Finally, a tiny point: How can she "make sure I'm not sleeping with my mouth open" if she's asleep?

  7. The voice is amazing in this! I love it. And that is by far the hardest thing to master. The first paragraph I have a problem with though. I felt at first it was a tense issue, but I think the sentence is just a bit convoluted. Simplicity here is a more powerful punch. I've known for a while that I'd be dead by my eighteenth birthday. Then move on. I love the white coats and her sense of humor. I do agree that there must be a hint of what the story is about. Even a sentence to give us hope or a mystery. Does she hallucinate something, but realize that's a new symptom? IDK just pulling stuff out of the air here! LOL. I really look forward to the revision!

  8. I agree with earlier comments about the hook. I would end the sentence after 'eighteenth birthday', and then start new paragraph. I was looking for something relating to the fantasy element, whether it's a real place or in her mind. Since it appears she can't walk, I'm trying to figure that one out.:) Loved your character's voice, and how she manages to find humor in a seemingly sad/hopeless situation. Was sorry to see the first five end so soon!

  9. Wow, this is a gripping opening, and I absolutely love Emmaline's voice! What stood out for me was the paragraph where she summarizes exactly what she's going through. I could imagine that, if I were going through the same thing and had dispassionate doctors coming in every morning, going over my case with an entourage of residents, it would be sooo frustrating, and that' s exactly what I would want to say to them. Really well done!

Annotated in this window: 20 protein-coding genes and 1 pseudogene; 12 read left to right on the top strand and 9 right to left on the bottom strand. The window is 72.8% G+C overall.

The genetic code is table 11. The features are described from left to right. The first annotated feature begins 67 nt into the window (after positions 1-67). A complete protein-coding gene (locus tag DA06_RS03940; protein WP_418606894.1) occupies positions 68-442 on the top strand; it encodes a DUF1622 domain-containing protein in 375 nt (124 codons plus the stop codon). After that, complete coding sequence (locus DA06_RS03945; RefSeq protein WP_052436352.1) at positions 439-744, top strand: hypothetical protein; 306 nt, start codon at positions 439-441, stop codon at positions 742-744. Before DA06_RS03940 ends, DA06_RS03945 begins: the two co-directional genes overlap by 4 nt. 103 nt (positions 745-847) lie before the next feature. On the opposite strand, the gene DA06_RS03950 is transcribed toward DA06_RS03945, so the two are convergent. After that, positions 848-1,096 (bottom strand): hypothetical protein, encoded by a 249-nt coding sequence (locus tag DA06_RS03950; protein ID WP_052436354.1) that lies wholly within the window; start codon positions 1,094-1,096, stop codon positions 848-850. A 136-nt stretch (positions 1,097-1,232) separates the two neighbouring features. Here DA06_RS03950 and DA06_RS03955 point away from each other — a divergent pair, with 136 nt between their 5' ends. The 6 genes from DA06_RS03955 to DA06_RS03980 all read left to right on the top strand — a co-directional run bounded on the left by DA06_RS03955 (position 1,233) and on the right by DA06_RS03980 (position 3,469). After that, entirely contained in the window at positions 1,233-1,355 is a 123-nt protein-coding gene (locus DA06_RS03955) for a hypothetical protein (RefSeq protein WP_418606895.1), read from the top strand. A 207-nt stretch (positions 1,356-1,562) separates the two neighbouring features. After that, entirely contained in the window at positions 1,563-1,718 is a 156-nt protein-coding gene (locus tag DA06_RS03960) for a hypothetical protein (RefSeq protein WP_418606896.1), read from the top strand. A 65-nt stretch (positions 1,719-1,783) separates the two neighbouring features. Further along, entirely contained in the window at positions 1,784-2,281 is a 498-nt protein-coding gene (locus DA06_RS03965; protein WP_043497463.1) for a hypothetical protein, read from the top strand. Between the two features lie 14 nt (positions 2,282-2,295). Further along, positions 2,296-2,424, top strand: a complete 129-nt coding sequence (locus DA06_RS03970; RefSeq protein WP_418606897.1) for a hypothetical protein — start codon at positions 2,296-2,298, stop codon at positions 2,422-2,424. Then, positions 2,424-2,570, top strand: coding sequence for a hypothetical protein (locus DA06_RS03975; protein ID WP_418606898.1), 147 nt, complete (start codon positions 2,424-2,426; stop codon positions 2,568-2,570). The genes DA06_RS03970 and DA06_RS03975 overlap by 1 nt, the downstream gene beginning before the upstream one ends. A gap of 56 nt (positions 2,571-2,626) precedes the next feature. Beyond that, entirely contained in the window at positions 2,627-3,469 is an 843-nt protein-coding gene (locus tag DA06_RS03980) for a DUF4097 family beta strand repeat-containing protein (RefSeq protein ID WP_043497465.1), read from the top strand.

I agree with the suggestions others have made about either significantly shortening the description of her typical day or showing it organically. I love it; it's done with humor and it's enjoyable to read, but it does slow the narrative down. I like the idea of showing it organically, and maybe there's a way to do that. Maybe make this the day that changes everything, and show the typical day by breaking that mold early on by introducing your fantasy elements.

  10. Hi Elizabeth,

    Awesome voice and a very dramatic premise. I am very intrigued by that first sentence (although I definitely agree about breaking it up). From the fluency of your writing, I have every faith that this has the makings of a compelling, emotion-packed book, and I already love your mc.

    That said, I agree that this isn't the scene to start with, and I'm a little worried about how you are going to pull this off. The scene promises a book about a courageous, witty teen lying in a hospital bed knowing she has at most a year to live. What else? You have a great premise, but what is the concept that is going to carry us through the rest of the book with the promise of a series of escalating events that are different from each other? What, on this day, is she going to do or decide that will launch her into something other than what she has been doing? What is the story question that is going to make for compelling reading? What are we going to be turning pages to find out?

    On another note, I'd love to see you try this in present tense. That would make the frequent switches between action and present tense thought more seamless and let us get deeper into the story. At the same time, since we know there is a clock running, the present tense would add a sense of urgency.

    I know this is hard to hear when you truly have created a masterpiece of voice and character. But I want you to make the most of that character and ensure that her story reaches as many readers as possible.

    Eager to read your revision!